Philosophical Magazine 83 (8):955-967 (2003)

Abstract
An in-situ transmission electron microscopy straining technique has been used to investigate the dynamics of dislocation-defect interactions in ion-irradiated copper and the subsequent formation of defect-free channels. Defect removal frequently required interaction with multiple dislocations, although screw dislocations were more efficient at annihilating defects than edge dislocations were. The defect pinning strength was determined from the dislocation curvature prior to breakaway and exhibited values ranging from 15 to 175 MPa. Pre-existing dislocations percolated through the defect field but did not show long-range motion, indicating that they are not responsible for creating the defect-free channels and have a limited contribution to the total plasticity. Defect-free channels were associated with the movement of many dislocations, which originated from grain boundaries or regions of high stress concentration such as at a crack tip. These experimental results are compared with atomistic simulations of the interaction of partial dislocations with defects in copper and a dispersed-barrier-hardening crystal plasticity model to correlate the observations to bulk mechanical properties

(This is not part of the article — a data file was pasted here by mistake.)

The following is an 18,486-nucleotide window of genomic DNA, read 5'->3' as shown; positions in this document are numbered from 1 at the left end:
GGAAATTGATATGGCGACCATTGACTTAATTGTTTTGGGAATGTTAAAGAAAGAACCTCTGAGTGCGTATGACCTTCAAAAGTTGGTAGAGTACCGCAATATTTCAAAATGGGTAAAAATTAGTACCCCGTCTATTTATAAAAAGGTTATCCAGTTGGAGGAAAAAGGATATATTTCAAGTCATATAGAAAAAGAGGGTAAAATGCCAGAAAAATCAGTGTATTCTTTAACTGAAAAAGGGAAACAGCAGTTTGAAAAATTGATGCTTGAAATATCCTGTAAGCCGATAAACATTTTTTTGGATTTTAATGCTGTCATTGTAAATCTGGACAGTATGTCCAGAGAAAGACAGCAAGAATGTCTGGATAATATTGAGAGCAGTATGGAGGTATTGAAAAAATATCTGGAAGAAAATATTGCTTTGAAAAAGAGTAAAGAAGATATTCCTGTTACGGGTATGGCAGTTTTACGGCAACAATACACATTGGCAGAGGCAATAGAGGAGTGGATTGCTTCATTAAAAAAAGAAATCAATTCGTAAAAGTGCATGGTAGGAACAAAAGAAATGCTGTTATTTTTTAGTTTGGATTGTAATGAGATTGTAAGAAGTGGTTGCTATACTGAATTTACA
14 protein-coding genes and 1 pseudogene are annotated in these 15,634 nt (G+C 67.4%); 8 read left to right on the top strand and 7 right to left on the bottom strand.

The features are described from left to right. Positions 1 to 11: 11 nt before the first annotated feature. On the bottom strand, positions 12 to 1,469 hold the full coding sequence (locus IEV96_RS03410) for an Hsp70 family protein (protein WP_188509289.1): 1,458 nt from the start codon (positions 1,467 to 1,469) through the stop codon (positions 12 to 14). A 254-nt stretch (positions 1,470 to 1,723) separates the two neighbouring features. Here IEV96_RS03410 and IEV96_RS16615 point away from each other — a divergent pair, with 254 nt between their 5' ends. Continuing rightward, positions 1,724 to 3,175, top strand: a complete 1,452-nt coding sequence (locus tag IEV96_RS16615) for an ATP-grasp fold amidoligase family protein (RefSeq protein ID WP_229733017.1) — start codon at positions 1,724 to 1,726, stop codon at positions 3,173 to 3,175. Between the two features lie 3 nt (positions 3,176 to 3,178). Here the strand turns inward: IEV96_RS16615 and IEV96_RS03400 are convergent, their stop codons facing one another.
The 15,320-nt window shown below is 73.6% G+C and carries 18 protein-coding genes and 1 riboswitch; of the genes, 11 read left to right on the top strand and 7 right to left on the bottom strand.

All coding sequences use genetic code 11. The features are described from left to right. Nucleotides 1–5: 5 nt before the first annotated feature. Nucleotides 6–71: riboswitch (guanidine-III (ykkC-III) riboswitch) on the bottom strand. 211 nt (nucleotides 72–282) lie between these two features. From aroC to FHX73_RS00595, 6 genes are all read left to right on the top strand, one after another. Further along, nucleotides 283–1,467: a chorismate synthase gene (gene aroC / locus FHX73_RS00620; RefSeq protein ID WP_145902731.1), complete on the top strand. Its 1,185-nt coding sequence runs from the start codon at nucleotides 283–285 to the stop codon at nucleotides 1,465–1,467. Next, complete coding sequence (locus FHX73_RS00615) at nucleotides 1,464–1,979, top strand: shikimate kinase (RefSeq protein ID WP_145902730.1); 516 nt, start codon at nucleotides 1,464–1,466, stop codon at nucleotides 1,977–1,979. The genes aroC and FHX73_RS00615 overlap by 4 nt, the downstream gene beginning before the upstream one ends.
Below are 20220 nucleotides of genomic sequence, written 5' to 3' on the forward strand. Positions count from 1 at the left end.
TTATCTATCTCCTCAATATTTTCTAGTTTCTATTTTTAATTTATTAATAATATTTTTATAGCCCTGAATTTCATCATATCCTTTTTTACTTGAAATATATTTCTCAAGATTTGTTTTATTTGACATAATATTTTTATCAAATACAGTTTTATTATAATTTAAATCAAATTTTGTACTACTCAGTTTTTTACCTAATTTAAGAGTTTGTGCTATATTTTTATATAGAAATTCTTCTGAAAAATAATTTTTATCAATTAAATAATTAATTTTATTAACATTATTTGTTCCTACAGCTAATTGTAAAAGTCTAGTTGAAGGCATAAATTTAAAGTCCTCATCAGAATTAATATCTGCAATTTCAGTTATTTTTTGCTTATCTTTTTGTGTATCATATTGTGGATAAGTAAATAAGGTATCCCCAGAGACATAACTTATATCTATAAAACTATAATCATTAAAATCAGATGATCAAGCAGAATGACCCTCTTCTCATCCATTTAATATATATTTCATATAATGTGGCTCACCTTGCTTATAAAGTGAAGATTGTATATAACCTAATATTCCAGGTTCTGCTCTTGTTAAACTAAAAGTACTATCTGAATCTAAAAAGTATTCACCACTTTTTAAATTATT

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DOI http://dx.doi.org/10.1080/0141861031000065329
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Neutron Irradiation Damage in Molybdenum.M. E. Downey & B. L. Eyre - 1965 - Philosophical Magazine 11 (109):53-70.

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